Monday, February 16, 2015

The Spirit of Conferring

I get a fair number of inquiries about "personally confer." There seems to be lingering doubt or confusion on this topic. The rules, since last November, have provided a definition for "personally confer."  The definition is in 6.102(12) and the requirement for it is in 6.115(2). 


60Q6.102 (12) “Personally conferred” means communications in person, by telephone, e-mail, text messaging, or some other communication mechanism that permits an immediate, contemporaneous response.

60Q6.115(2) Except for motions to dismiss for lack of prosecution, prior to filing any motion, the movant shall personally confer with the opposing party or parties or, if represented, their attorneys of record to attempt to amicably resolve the subject matter of the motion. All motions shall include a statement that the movant has personally conferred or has used good-faith efforts to confer with all other parties or, if represented, their attorneys of record and shall state whether any party has an objection to the motion. (Emphasis added).


Essentially, Rule 6.115(2) requires communication prior to filing a motion, and 6.102 strives to clarify what conferring requires. 

Long ago, there was a cartoon called Calvin and Hobbs. It chronicled the adventures of a six year-old boy with a stunning imagination, which included interaction with what appeared to the rest of us as a stuffed toy tiger. In a pertinent example, Calvin is told to get into the bathtub, an instruction with which he strictly complies. Sitting in the dry tub, filthy, and fully-clothed, he narrates "I obey the letter of the law if not the spirit." The strip closes with Calvin's disappointment that his mother has figured it out and instructed him to put some water in the tub.

6.102(12) requires some form of contemporaneous communication. This can include texting, email, and facsimile. Each is capable of instantaneous receipt and immediate response. Some of the inquiries I get focus on these mechanics. In other words, an attorney has focused on "the letter of the law" like Calvin, but has ignored the spirit of the rule. Sending a text or fax, in itself, may not be any more effective than sitting fully-clothed in a bathtub. Despite compliance with the required mechanics, a judge may not find such text or fax sufficient.

One need only consider the purpose of the rule, to understand the use of these modalities. The goal of these two rules is communication. The communication should be interactive, that is the letter of the law. The content of the communication, the spirit, is as important if not more. Communication is a two-way street. Conferring is even more specific in this context. The purpose is a back-and-forth, interactive, communication.

The purpose, or spirit, is not lines in the sand, ultimatums, and threats. The point is not to forewarn the other parties that a motion will be filed. Regardless of the selected means of transmission from 6.102, the communication is not interactive if it is one-sided. The goal is to discuss the situation or disageement then existing between parties.

The goal is that this interactive communication will lead to greater understanding by all concerned. Through this greater understanding, through this interactive communication, it is hoped the parties can come to a clearer understanding of their actual dispute. Often such conferring leads attorneys to conclude that there is in fact no disagreement or misunderstanding after all.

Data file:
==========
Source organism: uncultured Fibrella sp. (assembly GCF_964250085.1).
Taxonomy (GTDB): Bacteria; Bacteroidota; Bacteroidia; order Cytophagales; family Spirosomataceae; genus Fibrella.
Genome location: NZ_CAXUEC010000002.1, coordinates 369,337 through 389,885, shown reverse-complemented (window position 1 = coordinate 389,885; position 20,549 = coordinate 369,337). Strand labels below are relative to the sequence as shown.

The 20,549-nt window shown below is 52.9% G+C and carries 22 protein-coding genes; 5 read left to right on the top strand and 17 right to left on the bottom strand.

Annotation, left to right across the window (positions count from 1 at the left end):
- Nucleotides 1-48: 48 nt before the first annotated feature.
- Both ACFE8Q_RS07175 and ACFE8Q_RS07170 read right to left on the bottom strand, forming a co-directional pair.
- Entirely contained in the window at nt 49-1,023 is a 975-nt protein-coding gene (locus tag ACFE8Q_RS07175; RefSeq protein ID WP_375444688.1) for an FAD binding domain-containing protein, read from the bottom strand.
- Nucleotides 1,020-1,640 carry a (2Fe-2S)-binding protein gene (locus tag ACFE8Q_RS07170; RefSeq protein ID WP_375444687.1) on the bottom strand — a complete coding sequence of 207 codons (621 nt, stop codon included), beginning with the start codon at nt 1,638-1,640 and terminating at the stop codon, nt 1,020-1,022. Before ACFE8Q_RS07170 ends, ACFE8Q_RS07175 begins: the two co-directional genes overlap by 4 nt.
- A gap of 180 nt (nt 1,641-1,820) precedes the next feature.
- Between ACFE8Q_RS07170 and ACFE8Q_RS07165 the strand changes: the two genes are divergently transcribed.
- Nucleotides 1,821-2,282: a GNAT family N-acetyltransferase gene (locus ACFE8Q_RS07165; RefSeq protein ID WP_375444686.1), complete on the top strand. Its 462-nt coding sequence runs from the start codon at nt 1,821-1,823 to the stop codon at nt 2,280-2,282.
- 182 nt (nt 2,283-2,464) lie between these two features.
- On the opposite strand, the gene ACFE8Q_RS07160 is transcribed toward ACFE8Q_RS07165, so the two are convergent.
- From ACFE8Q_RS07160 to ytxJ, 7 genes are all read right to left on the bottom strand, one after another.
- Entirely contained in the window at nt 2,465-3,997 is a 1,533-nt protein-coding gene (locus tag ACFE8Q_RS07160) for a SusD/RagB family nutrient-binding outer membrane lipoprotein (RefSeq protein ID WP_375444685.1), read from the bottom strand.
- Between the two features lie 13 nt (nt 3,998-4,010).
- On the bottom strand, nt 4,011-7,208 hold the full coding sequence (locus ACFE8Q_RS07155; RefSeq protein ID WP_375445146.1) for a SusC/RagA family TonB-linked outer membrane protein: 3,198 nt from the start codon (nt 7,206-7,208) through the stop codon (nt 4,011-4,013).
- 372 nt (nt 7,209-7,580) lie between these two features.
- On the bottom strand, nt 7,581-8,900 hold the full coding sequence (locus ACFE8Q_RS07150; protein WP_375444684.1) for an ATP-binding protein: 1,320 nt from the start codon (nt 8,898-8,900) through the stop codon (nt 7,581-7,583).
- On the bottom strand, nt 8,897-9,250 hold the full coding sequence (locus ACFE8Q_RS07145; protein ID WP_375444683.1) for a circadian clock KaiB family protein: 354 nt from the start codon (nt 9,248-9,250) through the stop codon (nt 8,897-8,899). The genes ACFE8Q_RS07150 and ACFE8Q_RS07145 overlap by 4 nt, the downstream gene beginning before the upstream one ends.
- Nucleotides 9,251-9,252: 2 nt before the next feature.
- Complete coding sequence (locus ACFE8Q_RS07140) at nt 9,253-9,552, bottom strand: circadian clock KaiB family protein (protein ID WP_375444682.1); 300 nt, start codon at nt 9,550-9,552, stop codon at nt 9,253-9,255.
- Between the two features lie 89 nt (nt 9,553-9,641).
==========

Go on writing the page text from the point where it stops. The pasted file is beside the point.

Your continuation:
In the event there is an actual disagreement, the personal conferring should lead to a better understanding, a crystallization, of the essence of that disagreement. With full understanding of the disagreement, attorneys and parties may even reach agreement despite their disagreement. 

If the disagreement is ultimately brought to the judge for resolution, time is not wasted on issues about which all parties agree. Time is not wasted on issues that are irrelevant or tangential. The parties conferring has led, instead, to a crystal clear understanding of the essence of disagreement. The parties and the adjudicator can bring full focus to that issue or issues which really need determination.

Personally conferring in the motion procedure can lead to resolution, better understanding of disagreements, and efficiency for parties and the judge.

The same conferring can be extremely powerful prior to mediation of your case. This is another instance in which you know you will be receiving a limited allotment of time to discuss issues. Whenever time is limited, and it almost always is, use your time efficiently. That is, confer prior to mediation to better understand what the parties agree upon, and to crystallize areas of disagreement. It is the areas of disagreement upon which you want the mediator to focus. Do not distract the process of mediation or hearing from the relevant and imperative with long-winded discussion and distraction of the irrelevant and tangential.

At the end of the motion issue discussion, understand this. Complying with the letter of the law (Judge, I sent them a fax and told them I was filing a motion) does not satisfy the requirement that you must confer. Miriam Webster says that this means discuss. Discuss does not mean to send ultimatums. Discuss does not mean to belittle or demean. Discuss does not mean to threaten or even promise. Discuss means to have an interactive exchange of ideas and thoughts. 

No matter which of the 6.102 tools you elect to use, have a conversations. Have a discussion. Exchange ideas and thoughts. Seek agreement and better understanding of disagreement. Do not be fully-clothed stubbornly sitting in a bathtub in full compliance with the letter of the law, waiting for the judge to remind you of the spirit.  Engage in the process, discuss, exchange, learn. 

The spirit of the rule is important. Professionalism is contagious. 

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